There'd be a similar story at play for Paddy Bradley and his little brother, for as wonderfully talented as they were, they never really dragged Derry to a higher pedestal.

Someone mentioned Vinny Murphy above. He's a cut below Colin Corkery. So talented, but didn't deliver the big different often enough. They don't deserve to be any higher than Donnacha O'Connor or Tony Boyle (fantastic players, but not quite at this level).

Funnily enough Joe Brolly would be a genuine contender for the list. His presence gave physically strong but workmanlike Derry sides the ability to trade blows with the most talented sides in Ireland. Is that not the marker of a great forward?

That's said, he's an absolute twat for his recent attack on Gooch. The one player who ensured Kerry had chance of being the "team of the Noughties" was him.

On a side note. How Stevie O'Neill is a constant in these discussions but Owen Mulligan is an absence, I'll never understand. Stevie should have been a better player. He was bigger, stronger, quicker, meaner, and could kick a bal twice as far. But Tyrone needed Mulligan too to play at the top table.

---

my 10:

Brogan Bernard
Canavan Peter
Cooper Colm
Doyle John
Flynn Paul
Joyce Padraig
McConville Oisin
McDonnell Steven
Moran Andy or Linden Mickey. Genuinely can't decide which county would have been less relevant without their appearance
Murphy Michael

I know there's a fair chance you're on the wind-up, but in my opinion Joe Brolly wouldn't make the top ten Derry forwards of the last forty years, let alone merit discussion as a possibility for the top ten overall.

Not so much of a wind up as trying to set a baseline.

There are absolutely majestic forwards at every level from junior b to senior county. Players who have that dash of class, spirit, power, whatever, that make them memorable.

Then there's the forwards, who in my opinion, genuinely win matches and are the difference between a team reaching its potential and not.

In terms of talent, Brolly is a step below most of the names mentioned in this thread. But in fairness to the argumentative little ****, he had a remarkable habit of turning up when it mattered. More of an Andy Moran than a Colm Cooper, but absolutely vital to Derry's best ever period of football.


By the way, I've watched Derry for 30 of those 40 years now. I'd grant you Paddy Bradley and Enda Muldoon no problem. Maybe Enda Gormley at a push. Not Skinner, for although he was a truly gifted player he didn't do what Brolly did for Derry. Nor has Mark Lynch. Barton was classy but not classy enough for this conversation. So I'm guessing Derry had a well of great forwards in the eighties?


ONeill

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I wanna have my kicks before the whole shithouse goes up in flames.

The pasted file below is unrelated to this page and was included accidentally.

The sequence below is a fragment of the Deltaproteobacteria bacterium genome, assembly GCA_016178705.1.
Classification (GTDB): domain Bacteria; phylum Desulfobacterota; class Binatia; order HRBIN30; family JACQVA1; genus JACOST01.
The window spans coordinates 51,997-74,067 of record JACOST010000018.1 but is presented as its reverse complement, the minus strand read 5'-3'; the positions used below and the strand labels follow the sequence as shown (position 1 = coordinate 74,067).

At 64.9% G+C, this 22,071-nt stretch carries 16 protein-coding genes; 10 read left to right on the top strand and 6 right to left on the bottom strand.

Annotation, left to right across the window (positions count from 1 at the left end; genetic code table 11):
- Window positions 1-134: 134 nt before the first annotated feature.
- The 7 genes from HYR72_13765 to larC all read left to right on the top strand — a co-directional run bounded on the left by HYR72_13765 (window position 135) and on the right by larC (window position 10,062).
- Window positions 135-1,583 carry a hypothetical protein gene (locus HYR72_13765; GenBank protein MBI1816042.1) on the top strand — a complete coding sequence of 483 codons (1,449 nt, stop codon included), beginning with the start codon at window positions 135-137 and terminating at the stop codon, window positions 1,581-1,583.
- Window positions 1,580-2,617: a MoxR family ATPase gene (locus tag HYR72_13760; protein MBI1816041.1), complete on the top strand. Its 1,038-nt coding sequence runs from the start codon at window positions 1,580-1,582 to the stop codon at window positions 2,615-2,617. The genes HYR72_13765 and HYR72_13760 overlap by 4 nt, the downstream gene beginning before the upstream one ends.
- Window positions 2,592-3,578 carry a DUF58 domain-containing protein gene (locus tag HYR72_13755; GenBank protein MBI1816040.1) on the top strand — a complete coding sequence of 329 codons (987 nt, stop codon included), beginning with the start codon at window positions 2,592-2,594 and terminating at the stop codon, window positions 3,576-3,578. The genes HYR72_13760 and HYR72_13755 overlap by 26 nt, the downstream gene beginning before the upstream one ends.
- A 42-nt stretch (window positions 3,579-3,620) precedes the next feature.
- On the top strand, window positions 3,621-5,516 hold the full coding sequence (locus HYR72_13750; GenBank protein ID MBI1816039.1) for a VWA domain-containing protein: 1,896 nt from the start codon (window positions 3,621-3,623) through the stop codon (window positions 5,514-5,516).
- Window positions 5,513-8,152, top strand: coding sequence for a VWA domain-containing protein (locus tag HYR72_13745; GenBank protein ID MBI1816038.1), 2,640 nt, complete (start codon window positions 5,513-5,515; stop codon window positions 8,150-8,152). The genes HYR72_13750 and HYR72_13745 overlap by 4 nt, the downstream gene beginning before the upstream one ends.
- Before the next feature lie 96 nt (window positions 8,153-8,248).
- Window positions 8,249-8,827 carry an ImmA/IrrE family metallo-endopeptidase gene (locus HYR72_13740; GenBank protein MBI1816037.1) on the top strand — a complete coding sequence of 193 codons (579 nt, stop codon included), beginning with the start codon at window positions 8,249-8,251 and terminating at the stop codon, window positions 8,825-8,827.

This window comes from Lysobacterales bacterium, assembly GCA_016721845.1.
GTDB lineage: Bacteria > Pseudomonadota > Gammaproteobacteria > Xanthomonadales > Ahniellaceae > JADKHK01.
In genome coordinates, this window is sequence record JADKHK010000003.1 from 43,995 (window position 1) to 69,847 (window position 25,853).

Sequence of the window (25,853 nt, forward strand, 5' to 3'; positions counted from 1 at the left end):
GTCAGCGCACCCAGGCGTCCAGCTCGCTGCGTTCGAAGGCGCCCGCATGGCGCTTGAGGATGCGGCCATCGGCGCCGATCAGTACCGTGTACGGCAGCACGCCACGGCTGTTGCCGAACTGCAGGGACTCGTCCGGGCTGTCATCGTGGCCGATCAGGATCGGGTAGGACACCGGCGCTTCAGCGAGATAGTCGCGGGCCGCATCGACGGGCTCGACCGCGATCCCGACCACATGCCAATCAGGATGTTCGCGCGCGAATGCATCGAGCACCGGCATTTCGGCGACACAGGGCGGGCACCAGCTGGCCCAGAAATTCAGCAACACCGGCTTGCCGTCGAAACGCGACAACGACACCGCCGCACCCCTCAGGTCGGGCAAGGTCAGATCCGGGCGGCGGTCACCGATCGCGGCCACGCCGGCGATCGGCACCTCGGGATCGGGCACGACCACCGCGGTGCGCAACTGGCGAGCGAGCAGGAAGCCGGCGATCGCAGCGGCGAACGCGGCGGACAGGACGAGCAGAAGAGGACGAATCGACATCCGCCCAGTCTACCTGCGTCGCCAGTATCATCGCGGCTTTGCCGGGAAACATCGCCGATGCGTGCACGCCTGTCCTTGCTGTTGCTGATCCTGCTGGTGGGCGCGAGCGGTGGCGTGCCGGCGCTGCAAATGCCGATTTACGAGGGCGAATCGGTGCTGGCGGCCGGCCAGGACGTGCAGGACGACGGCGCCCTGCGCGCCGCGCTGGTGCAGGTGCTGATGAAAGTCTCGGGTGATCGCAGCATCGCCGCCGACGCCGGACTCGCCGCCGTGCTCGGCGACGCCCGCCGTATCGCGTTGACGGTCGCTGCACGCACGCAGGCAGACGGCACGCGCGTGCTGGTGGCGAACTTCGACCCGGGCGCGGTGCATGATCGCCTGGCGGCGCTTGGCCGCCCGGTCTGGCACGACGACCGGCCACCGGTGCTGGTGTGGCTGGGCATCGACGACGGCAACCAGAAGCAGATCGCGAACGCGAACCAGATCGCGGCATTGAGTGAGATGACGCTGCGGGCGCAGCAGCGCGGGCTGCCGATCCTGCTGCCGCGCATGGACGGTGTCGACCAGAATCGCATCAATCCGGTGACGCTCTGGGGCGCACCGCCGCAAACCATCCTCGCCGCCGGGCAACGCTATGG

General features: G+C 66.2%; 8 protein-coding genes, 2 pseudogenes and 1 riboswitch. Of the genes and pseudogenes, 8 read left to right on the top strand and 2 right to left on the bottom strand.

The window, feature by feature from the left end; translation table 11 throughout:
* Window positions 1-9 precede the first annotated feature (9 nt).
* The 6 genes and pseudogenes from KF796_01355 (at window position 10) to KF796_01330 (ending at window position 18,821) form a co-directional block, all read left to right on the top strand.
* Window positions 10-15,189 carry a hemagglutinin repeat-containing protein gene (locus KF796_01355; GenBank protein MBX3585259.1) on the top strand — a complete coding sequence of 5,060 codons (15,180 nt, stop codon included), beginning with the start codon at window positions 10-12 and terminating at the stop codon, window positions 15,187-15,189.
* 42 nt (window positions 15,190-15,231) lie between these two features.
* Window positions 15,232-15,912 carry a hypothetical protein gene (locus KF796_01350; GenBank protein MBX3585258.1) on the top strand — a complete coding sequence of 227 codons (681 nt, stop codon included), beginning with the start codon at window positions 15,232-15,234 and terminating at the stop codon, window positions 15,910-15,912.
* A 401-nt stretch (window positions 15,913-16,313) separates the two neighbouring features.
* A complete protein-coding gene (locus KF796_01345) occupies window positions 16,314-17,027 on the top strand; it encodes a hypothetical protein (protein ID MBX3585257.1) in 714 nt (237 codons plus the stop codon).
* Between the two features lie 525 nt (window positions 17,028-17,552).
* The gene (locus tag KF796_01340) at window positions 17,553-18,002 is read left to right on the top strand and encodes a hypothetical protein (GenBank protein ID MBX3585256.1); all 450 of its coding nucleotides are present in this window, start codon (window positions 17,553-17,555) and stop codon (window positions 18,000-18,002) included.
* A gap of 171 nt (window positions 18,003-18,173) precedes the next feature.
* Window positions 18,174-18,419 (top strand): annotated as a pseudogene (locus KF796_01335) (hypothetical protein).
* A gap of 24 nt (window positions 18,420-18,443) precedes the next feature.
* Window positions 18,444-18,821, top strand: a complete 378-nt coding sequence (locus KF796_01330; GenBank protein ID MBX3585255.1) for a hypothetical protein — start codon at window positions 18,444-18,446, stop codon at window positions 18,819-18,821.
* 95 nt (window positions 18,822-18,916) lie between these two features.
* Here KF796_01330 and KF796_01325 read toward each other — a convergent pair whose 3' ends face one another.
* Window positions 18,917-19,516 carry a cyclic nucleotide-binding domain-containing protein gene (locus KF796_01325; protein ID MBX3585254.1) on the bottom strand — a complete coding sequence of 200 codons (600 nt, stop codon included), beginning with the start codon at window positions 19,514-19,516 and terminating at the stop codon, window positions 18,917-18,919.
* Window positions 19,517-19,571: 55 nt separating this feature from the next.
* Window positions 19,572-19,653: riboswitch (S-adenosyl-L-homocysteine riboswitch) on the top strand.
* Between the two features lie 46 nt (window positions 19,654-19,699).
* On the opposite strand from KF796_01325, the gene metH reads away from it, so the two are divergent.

bannside

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Peter Canavan
Colm O Rourke
Matt Connor
Maurice Fitzgerald
Johnny Corvan
Larry Tompkins
Stevie O Neill
Martin Mc Hugh
Frank Mc Guigan
Ciaran Mc Donald


meatsy86

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Mickey Linden definitely has to be up there. One of the best forwards of my generation could kick points from anywhere off both feet and had pace to burn.

Out of interest heres Peter Canavans Top 6 forwards he played with or against. Fast forward to 15 mins in

https://www.youtube.com/watch?v=m4Zh0CE-lzA&t=5s


Taylor

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PTG, SON, Oisin, P Bradley, Lindon were all well in front of McDonnell

The Stallion

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McDonnell was far better than McConville in my opinion. No doubt he was good at his peak(although not as good as McDonnell), but for much of his career McConville was little more than a free-taker.

Captain Obvious

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Little more than a free taker  ::) don't ever underestimated the importance of top free taker.

The Stallion

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I know a good free taker is worth his weight in gold but i want a bit more than that from a forward to be considered an all time great.

thewobbler

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McDonnell was far better than McConville in my opinion. No doubt he was good at his peak(although not as good as McDonnell), but for much of his career McConville was little more than a free-taker.

Little more than a free taker?

Your memory is hazy.

yellowcard

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Oisin McConville was a top class finisher throughout his career but his influence from play became limited in the second half of his career from his mid-late twenties onwards. Partly due to injury as he had ongoing back issues and then he was having off field difficulties as well which can't have helped him either. McDonnell was a more natural all round footballer whereas McConville was just a great finisher who also excelled at dead balls and in pressure situations. In terms of overall performances at county level, I would place McDonnell well above McConville for both consistency and longevity. Both very good players in their own right but McConville's club medal haul as part of an unbelievable era for Crossmaglen will likely never be bettered.